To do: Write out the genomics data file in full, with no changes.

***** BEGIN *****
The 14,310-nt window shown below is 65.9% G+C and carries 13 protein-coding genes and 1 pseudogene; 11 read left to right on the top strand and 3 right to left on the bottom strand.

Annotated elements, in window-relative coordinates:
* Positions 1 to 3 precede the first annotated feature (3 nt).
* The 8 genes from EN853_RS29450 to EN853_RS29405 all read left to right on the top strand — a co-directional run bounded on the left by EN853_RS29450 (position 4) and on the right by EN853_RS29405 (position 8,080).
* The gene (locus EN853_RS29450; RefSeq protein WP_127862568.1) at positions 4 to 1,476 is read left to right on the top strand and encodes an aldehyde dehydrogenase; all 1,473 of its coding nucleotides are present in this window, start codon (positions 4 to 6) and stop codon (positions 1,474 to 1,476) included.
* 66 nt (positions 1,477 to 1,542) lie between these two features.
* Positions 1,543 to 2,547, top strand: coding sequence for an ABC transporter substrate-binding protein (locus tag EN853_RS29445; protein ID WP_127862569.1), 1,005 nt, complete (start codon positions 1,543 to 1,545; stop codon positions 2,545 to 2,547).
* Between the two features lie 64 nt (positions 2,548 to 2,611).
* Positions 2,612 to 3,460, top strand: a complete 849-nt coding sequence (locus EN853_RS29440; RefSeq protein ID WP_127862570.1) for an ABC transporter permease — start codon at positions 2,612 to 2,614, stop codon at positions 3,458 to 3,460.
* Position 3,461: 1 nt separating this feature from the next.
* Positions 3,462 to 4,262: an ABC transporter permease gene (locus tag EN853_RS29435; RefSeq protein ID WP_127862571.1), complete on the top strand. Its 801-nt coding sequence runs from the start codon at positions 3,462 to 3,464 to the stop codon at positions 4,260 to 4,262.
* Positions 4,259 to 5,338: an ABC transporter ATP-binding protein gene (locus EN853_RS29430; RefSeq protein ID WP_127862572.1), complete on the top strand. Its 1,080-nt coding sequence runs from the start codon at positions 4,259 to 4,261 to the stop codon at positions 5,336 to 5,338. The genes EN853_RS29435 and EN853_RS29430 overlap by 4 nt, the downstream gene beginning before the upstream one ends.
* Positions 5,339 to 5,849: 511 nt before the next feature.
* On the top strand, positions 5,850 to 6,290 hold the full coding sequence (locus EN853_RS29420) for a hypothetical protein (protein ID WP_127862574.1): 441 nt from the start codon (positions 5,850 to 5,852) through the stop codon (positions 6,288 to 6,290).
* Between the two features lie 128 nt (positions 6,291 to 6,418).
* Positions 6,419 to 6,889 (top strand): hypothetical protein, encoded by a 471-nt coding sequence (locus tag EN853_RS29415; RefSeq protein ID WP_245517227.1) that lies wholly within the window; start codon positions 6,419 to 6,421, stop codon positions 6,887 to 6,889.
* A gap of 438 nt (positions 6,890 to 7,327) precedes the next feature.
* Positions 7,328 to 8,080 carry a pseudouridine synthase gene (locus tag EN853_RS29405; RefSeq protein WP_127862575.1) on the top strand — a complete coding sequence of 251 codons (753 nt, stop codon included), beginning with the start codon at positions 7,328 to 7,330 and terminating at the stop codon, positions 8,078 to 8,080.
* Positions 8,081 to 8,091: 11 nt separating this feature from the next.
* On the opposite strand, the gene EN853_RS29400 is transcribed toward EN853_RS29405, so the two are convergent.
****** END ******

The 14,310-nt window shown below is 65.9% G+C and carries 13 protein-coding genes and 1 pseudogene; 11 read left to right on the top strand and 3 right to left on the bottom strand.

Annotated elements, in window-relative coordinates:
* Positions 1 to 3 precede the first annotated feature (3 nt).
* The 8 genes from EN853_RS29450 to EN853_RS29405 all read left to right on the top strand — a co-directional run bounded on the left by EN853_RS29450 (position 4) and on the right by EN853_RS29405 (position 8,080).
* The gene (locus EN853_RS29450; RefSeq protein WP_127862568.1) at positions 4 to 1,476 is read left to right on the top strand and encodes an aldehyde dehydrogenase; all 1,473 of its coding nucleotides are present in this window, start codon (positions 4 to 6) and stop codon (positions 1,474 to 1,476) included.
* 66 nt (positions 1,477 to 1,542) lie between these two features.
* Positions 1,543 to 2,547, top strand: coding sequence for an ABC transporter substrate-binding protein (locus tag EN853_RS29445; protein ID WP_127862569.1), 1,005 nt, complete (start codon positions 1,543 to 1,545; stop codon positions 2,545 to 2,547).
* Between the two features lie 64 nt (positions 2,548 to 2,611).
* Positions 2,612 to 3,460, top strand: a complete 849-nt coding sequence (locus EN853_RS29440; RefSeq protein ID WP_127862570.1) for an ABC transporter permease — start codon at positions 2,612 to 2,614, stop codon at positions 3,458 to 3,460.
* Position 3,461: 1 nt separating this feature from the next.
* Positions 3,462 to 4,262: an ABC transporter permease gene (locus tag EN853_RS29435; RefSeq protein ID WP_127862571.1), complete on the top strand. Its 801-nt coding sequence runs from the start codon at positions 3,462 to 3,464 to the stop codon at positions 4,260 to 4,262.
* Positions 4,259 to 5,338: an ABC transporter ATP-binding protein gene (locus EN853_RS29430; RefSeq protein ID WP_127862572.1), complete on the top strand. Its 1,080-nt coding sequence runs from the start codon at positions 4,259 to 4,261 to the stop codon at positions 5,336 to 5,338. The genes EN853_RS29435 and EN853_RS29430 overlap by 4 nt, the downstream gene beginning before the upstream one ends.
* Positions 5,339 to 5,849: 511 nt before the next feature.
* On the top strand, positions 5,850 to 6,290 hold the full coding sequence (locus EN853_RS29420) for a hypothetical protein (protein ID WP_127862574.1): 441 nt from the start codon (positions 5,850 to 5,852) through the stop codon (positions 6,288 to 6,290).
* Between the two features lie 128 nt (positions 6,291 to 6,418).
* Positions 6,419 to 6,889 (top strand): hypothetical protein, encoded by a 471-nt coding sequence (locus tag EN853_RS29415; RefSeq protein ID WP_245517227.1) that lies wholly within the window; start codon positions 6,419 to 6,421, stop codon positions 6,887 to 6,889.
* A gap of 438 nt (positions 6,890 to 7,327) precedes the next feature.
* Positions 7,328 to 8,080 carry a pseudouridine synthase gene (locus tag EN853_RS29405; RefSeq protein WP_127862575.1) on the top strand — a complete coding sequence of 251 codons (753 nt, stop codon included), beginning with the start codon at positions 7,328 to 7,330 and terminating at the stop codon, positions 8,078 to 8,080.
* Positions 8,081 to 8,091: 11 nt separating this feature from the next.
* On the opposite strand, the gene EN853_RS29400 is transcribed toward EN853_RS29405, so the two are convergent.